A List of Offences

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A List of Offences

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Language: English

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Publisher(s)
The University Press Limited
First Published
2006
Page Length
340

Book Info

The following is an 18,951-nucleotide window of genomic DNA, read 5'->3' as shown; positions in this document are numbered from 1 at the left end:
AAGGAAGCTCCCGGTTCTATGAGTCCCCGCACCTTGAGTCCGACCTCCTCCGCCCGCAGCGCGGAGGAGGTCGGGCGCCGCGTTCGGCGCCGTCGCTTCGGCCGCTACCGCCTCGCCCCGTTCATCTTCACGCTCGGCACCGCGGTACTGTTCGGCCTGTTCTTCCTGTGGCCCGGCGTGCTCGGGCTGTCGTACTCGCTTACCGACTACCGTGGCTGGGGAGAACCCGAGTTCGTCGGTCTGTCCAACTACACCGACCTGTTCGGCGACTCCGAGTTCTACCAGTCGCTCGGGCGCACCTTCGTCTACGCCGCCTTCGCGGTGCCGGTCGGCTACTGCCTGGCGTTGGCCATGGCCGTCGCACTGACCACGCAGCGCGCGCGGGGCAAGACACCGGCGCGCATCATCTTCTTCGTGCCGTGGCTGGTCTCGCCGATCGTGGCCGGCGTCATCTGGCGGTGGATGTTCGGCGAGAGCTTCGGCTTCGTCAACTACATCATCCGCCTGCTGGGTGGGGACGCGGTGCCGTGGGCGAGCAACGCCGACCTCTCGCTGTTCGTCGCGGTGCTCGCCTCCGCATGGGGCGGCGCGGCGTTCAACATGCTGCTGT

A much-longed daughter is born with hair the colour of sunlight on the river. The shock of Daria’s silvery hair makes the midwife wet herself in the birthing room — an omen for the village gossip. The impropriety surrounding Daria’s birth travels around the village of Gulab Ganga, as the neighbours and relatives speculate what the future has in store for such a girl. Daria grows up affected by the rumours that circulate around the village each and every time she does anything atypical of a girl of her background. She sees and feels how small mistakes are made bigger when she commits them. At the same time, she is keenly aware of her mother’s atavistic fears of gossip, and her fierce loyalty to traditional values. Against all odds Daria, however, cultivates her own integrity. Daria’s father Azad Chaudhury, a sensible parent, believes that he can release Daria from her inauspicious destiny by arranging her marriage with someone local, who loves Daria desperately and hopes to marry her. Daria, however, falls in love with handsome Ali Baba, a young lawyer born and brought up in the seaside town of Chittagong. She marries Ali Baba and leaves her village for the city and 'Baba Lodge’, Ali Baba’s ivy mantled house, hidden behind a high wall, guarded by a paint-flaking picture of a howling Alsatian. There, the cast of characters grows to include, Ali Baba’s father, the one-eyed Kasim Baba, Ali Baba’s sister Rani, who seems to harbour quasi-incestuous feelings for her brother, and Alia, his mother obsessively bitter that Ali Baba has married a country bumpkin. Daria tolerates her new family’s oddities, for she is aware that as a married woman, she no longer belongs to her parental family. Both pride and fear of angering her mother keep her mute for a long time. Still blinded by tradition Daria gets pregnant hoping that a child will bring her closer to Ali Baba's heart, but in reality, it only exacerbates the situation. Daria realises that she can never raise Jhinuk the way she wants as long as she remains Ali Baba's wife. Her anger now takes a definite shape. She flees to her riverside village ready to fight anyone who would dare to take her child.



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